- Biologic valves are human heart valves obtained from donors after death and frozen for later use (homograft). In the Ross procedure, the patient's own pulmonary valve replaces the diseased aortic valve and in turn is replaced by a homograft valve.
Some valves can be surgically repaired to help them open or close more efficiently. Two common surgical repair procedures are:
- Ring Annuloplasty, which is a procedure in which the annulus, or ringlike part of the valve, is tightened by placing a ring of metal, cloth or tissue around the valve (for example, the Cosgrove and Carpentier-Edwards Ring).
- Valve Repair, which is a procedure to reconstruct the leaflets, chordae, and/or papillary muscles of the valve.
The average time required for heart valve surgery is four hours. Your heart valve surgery will be performed by a specialized team:
- Your cardiac surgeon will perform the surgery.
- Surgical assistants will assist with the surgical procedure.
- Nurses will provide surgical instruments and supplies to the team.
- Anesthesiologists will provide you freedom from pain and a deep sleep that prevents any memory of surgery.
- A perfusionist will operate the heart-lung machine that keeps your blood circulating with oxygen.
Heart valve surgery can be performed by three surgical approaches:
- Sternotomy: an incision is made down the middle of your chest separating your breastbone and muscle. The breastbone is closed with stainless steel wires at the conclusion of surgery.
- Thoracotomy: an incision is made in your rib cage similar to lung surgery.
- Minimally invasive surgery: 3-inch incisions are made in or to the right of the sternum. This surgery is now the most common approach for isolated heart value surgery.
For patients without coronary disease, heart valve replacement/repair can now be performed through very small incisions (3 inches) compared with those used in conventional surgery.
Minimally invasive heart valve replacement surgery is performed in two different ways:
- Aortic valve replacement incisions are performed through an upper mini-sternotomy, in which an incision is made from the sternal notch to the third intercostal space.
- Mitral valve replacement / mitral valve repair incisions are performed through a lower mini-sternotomy, in which a 6-8 cm incision is made at the lower end of the sternum upward to the second intercostal space and extending into the interspace on the right.
Minimally invasive heart valve surgery, while maintaining the quality of the operative procedure may result in:
- Less trauma
- Less blood loss
- Improved cosmesis, particularly with mitral valve surgery
- Less incision pain
- Shorter hospital stay
Once heart valve surgery has been recommended and scheduled by your cardiac surgeon, you will be admitted the day of or day before your surgery. Patients scheduled to be admitted on the day of surgery will have an appointment scheduled in the Center for Preoperative Evaluations (also known as the preadmitting test center or PATC) within the preceding two weeks. All patients will be given diagnostic tests, a physical examination, and will be seen by members of the cardiac surgery and anesthesia teams. A nurse will discuss the Intensive Care Unit (ICU), postoperative recovery and discharge planning procedures with you and your family.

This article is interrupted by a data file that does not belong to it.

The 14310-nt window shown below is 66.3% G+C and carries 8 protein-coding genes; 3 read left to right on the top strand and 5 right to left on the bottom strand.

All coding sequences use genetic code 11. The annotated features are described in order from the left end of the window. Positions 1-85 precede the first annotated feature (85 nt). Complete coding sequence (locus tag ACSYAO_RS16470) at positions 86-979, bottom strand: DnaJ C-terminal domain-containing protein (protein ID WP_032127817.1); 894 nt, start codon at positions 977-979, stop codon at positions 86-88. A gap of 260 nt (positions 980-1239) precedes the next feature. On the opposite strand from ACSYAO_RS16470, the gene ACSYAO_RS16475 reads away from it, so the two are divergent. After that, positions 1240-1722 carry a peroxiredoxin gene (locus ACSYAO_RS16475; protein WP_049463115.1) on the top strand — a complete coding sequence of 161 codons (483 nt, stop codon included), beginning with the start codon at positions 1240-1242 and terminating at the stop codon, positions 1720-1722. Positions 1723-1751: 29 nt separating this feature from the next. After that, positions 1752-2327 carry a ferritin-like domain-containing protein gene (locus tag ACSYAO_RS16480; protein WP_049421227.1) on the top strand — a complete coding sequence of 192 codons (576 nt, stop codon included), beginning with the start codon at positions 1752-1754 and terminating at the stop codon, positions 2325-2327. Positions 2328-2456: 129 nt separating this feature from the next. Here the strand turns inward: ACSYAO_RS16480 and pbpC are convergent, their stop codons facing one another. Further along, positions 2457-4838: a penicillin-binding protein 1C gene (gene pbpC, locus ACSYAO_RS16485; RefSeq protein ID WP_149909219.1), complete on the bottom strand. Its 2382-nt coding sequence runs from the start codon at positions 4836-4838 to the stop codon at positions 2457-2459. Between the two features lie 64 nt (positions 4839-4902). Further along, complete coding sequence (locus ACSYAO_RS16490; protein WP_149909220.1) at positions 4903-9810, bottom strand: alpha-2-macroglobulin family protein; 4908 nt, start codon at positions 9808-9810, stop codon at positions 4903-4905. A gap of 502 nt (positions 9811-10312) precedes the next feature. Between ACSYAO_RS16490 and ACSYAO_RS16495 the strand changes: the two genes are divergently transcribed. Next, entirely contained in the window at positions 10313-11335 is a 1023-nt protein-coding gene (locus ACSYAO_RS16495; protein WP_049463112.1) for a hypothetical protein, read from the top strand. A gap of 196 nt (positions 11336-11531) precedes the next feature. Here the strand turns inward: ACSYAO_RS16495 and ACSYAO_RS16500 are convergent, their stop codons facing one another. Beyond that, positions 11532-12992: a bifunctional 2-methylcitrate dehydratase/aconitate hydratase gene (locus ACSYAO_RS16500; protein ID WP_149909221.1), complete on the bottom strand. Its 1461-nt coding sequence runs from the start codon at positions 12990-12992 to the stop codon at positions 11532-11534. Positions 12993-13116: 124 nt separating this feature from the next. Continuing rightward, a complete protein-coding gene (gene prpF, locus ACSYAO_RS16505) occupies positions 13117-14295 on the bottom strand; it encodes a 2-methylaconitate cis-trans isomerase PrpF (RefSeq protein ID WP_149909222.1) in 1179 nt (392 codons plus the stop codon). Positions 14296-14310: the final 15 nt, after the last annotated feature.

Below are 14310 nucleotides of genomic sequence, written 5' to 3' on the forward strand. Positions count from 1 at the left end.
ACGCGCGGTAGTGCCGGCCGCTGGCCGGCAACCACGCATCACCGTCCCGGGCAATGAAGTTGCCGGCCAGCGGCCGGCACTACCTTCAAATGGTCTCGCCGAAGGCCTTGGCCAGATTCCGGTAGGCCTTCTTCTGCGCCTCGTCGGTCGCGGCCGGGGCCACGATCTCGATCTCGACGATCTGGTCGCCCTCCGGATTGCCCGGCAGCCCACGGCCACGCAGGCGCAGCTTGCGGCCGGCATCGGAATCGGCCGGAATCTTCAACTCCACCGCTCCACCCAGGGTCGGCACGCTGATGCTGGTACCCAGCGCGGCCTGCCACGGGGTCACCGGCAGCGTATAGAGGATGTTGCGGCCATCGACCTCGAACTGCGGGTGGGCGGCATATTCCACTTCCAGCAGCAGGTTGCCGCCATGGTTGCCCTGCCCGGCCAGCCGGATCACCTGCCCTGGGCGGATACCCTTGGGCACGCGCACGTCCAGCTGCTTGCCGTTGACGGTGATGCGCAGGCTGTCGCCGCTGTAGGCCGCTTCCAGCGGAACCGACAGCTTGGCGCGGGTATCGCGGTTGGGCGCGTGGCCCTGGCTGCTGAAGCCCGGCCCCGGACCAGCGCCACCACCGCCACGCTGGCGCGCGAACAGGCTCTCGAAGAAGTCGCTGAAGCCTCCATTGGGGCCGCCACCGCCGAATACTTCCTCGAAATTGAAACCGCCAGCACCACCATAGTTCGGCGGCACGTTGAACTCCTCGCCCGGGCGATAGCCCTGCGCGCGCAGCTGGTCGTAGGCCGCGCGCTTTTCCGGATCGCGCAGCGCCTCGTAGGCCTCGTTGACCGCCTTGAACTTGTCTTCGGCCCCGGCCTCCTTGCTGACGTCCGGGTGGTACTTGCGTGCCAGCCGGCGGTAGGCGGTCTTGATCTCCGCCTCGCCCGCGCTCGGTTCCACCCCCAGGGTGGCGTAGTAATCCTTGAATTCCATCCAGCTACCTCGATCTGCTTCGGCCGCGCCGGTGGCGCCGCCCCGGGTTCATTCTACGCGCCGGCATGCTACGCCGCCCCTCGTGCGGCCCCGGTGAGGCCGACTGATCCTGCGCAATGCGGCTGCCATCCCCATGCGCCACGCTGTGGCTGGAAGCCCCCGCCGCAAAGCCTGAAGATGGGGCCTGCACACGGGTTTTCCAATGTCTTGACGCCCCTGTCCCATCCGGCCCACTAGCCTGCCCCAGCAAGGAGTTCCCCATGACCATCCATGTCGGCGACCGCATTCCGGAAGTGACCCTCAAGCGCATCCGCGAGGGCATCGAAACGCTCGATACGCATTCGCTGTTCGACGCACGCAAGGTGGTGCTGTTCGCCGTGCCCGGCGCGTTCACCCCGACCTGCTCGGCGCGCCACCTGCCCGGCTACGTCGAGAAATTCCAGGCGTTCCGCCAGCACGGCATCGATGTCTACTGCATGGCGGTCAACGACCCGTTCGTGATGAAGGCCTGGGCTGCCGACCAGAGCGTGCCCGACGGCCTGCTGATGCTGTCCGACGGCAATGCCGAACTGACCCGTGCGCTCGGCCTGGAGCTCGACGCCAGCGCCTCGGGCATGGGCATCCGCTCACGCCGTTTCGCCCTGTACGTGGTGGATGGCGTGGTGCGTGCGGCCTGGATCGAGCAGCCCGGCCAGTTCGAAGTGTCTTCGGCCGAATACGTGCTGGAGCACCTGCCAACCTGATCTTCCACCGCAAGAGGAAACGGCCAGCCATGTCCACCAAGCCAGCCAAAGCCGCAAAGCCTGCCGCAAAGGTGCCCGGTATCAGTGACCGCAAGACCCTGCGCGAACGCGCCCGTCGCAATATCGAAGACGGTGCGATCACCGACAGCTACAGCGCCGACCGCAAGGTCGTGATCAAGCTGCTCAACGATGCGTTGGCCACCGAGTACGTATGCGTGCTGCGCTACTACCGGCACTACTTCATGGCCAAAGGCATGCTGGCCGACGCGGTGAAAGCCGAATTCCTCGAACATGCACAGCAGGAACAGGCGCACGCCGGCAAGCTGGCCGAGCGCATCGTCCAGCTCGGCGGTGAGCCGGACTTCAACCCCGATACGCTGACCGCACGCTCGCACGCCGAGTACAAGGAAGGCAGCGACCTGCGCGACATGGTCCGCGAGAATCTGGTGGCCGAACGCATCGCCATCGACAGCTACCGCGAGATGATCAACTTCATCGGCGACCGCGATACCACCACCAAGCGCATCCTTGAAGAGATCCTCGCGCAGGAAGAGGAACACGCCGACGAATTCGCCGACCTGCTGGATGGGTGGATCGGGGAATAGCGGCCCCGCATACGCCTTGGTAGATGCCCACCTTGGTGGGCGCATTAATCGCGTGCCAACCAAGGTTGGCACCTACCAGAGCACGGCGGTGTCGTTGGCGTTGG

If you smoke, you should stop. Smoking constricts the coronary arteries, produces excess secretions in the lungs, raises blood pressure and increases the heart rate. The potential for complications increases after surgery if you continue to smoke.
To prevent a delay in your surgery, ask your dentist to FAX your dental clearance information to the cardiac surgery office. This information is critical because if you have any oral bacterial infections, they can cause infections of your heart valves. You should have received this request for dental clearance within the past six months in a letter from your cardiac surgeon's office.
If you have completed a living will or named a proxy, bring copies with you for your medical file. We encourage you to discuss any important personal values and/or medical care preferences with your primary care physician, cardiologist or cardiac surgeon prior to admission. If you have not yet completed a proxy or living will document, forms are available through the Brigham and Women's Hospital admitting office.
If you are taking Warfarin (brand name Coumadin) or medications containing aspirin, you will be instructed to discontinue them prior to your surgery. The cardiac surgeon's secretary will include this information in your pre-admission letter.
In advance of your surgery, you may be able to set aside blood in the Brigham and Women's Hospital blood bank so that it is available to you during and after your surgery. Your cardiac surgeon will determine the amount required and whether your medical condition will allow you to donate blood for yourself. Family members and friends may also donate blood for you if they meet eligibility criteria. Blood may be donated at the Brigham and Women's Hospital blood bank or at a local center and then shipped to the hospital.
Until midnight the day before your surgery, you may eat and drink as usual. After midnight, however, do not eat or drink anything. This helps decrease any nausea and vomiting associated with anesthesia. If you have prescribed medications, use only a small amount of water.